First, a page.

• Against these assertions, the counsel for the Respondents contended that the judgments referred by the Appellant pertain to the award of compensation under the Right to Fair Compensation and Transparency in Land Acquisition, Rehabilitation and Resettlement Act, 2013, wherein the manner of calculation of compensation was either ascertainable or expressly agreed upon between the parties and are not applicable to the facts of the instant case.

Issue at hand?

  • Whether compensation in lieu of specific performance can be granted under the Specific Relief Act, 1963, if not specifically claimed for in the plaint?

Decision of the Court

  • At the outset, SC observed that the Appellant admitted to the fact that no relief for damages or compensation was claimed in the suit by the Appellant and such a relief was not sought for either before the Division Bench of HC or before the SC. The Court further noted that the Appellant also did not take any steps to amend the Appeal even after the date of expiry of the Collaboration Agreement i.e., December 31, 2009.
  • Thereafter, SC examined the scope of Sections 21(4) and (5) of the Specific Relief Act, 1963 in Shamsu Suhara Beevi v. G. Alex and Anr1, relied upon by the Respondents to contend that the Plaintiff, who has been remiss in expressly seeking the relief of damages under Section 21(5) of the Specific Relief Act, 1963, is not entitled for any such relief.
  • SC observed that in the Shamsu case (supra), the recommendations of the Law Commission of India were discussed, wherein it was recommended that in no case the compensation should be decreed unless it is claimed by a proper pleading. SC further noted that the Law Commission was of the opinion that it should be open to the plaintiff to seek an amendment to the plaint at any stage of the proceedings in order to introduce a prayer for compensation, whether in lieu or in addition to specific performance.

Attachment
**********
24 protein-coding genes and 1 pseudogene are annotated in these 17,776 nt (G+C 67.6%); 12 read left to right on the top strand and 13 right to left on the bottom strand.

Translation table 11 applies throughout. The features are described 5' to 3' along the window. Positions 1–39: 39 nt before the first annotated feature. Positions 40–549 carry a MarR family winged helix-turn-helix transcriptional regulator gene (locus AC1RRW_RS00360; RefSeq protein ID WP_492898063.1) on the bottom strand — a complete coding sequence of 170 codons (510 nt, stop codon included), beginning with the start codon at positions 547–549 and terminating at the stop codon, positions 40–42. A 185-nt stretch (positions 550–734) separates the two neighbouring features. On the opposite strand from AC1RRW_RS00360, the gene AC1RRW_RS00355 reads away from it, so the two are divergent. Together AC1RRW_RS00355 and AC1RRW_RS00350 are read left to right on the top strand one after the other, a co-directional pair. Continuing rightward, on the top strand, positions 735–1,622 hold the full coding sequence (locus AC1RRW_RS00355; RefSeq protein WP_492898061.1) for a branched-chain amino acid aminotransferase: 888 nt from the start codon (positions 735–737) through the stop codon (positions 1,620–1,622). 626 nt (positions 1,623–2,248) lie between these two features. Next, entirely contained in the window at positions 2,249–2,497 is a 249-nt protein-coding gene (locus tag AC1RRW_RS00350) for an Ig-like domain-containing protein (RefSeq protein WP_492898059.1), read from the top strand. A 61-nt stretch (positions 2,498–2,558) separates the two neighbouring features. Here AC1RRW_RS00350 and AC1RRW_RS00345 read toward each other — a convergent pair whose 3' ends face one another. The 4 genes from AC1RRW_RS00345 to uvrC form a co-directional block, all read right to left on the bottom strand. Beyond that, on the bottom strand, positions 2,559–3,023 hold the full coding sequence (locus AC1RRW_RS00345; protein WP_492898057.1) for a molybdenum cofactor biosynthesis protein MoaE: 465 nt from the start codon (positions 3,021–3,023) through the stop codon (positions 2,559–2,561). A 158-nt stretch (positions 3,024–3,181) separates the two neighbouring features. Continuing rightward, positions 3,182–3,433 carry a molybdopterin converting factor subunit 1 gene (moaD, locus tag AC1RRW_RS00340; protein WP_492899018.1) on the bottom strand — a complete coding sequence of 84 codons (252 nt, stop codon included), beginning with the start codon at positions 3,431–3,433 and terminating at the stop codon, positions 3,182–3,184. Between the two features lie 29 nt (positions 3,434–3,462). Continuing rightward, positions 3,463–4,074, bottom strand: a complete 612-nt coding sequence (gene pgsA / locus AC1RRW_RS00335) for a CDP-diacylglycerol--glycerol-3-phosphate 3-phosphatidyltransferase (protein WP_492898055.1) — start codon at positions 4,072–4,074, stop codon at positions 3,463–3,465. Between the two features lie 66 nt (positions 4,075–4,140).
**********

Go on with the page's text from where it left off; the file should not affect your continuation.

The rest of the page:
• Upon considering the facts in the instant case, SC held that no claim for compensation for breach of Collaboration Agreement was claimed either in addition to or in substitution of the performance of the agreement. With respect to the judicial pronouncements relied upon by the Appellant, SC held that they were not applicable to the instant case.
  • Further, SC opined that the Appellant might have been interested in the relief of specific performance of the Collaboration Agreement when it filed the Special Leave Petition in 2008 as the Collaboration Agreement subsisted till December 31, 2009. Even thereafter, the Appellant did not take any steps to specifically plead the relief of damages or compensation.
  • In view of the above, SC held that the Appellant is not entitled to claim damages for the period between August 24, 2005, to December 31, 2009, and thus, refused the request of the Appellant for grant of damages.

HSA Viewpoint

This judgment elucidates that the Appellant had erred in asking for compensation under Section 21 of the Specific Relief Act, 1963, in addition to the relief of specific performance. In the absence of a prayer expressly seeking relief for compensation – either in the plaint or by amending the same at any later stage of the proceedings – compensation cannot be decreed unless it is claimed by a proper pleading. SC makes it abundantly clear that while drafting and filing of the plaint for any dispute with respect to specific performance, the party praying for reliefs should explicitly mention to claim damages in lieu of specific performance.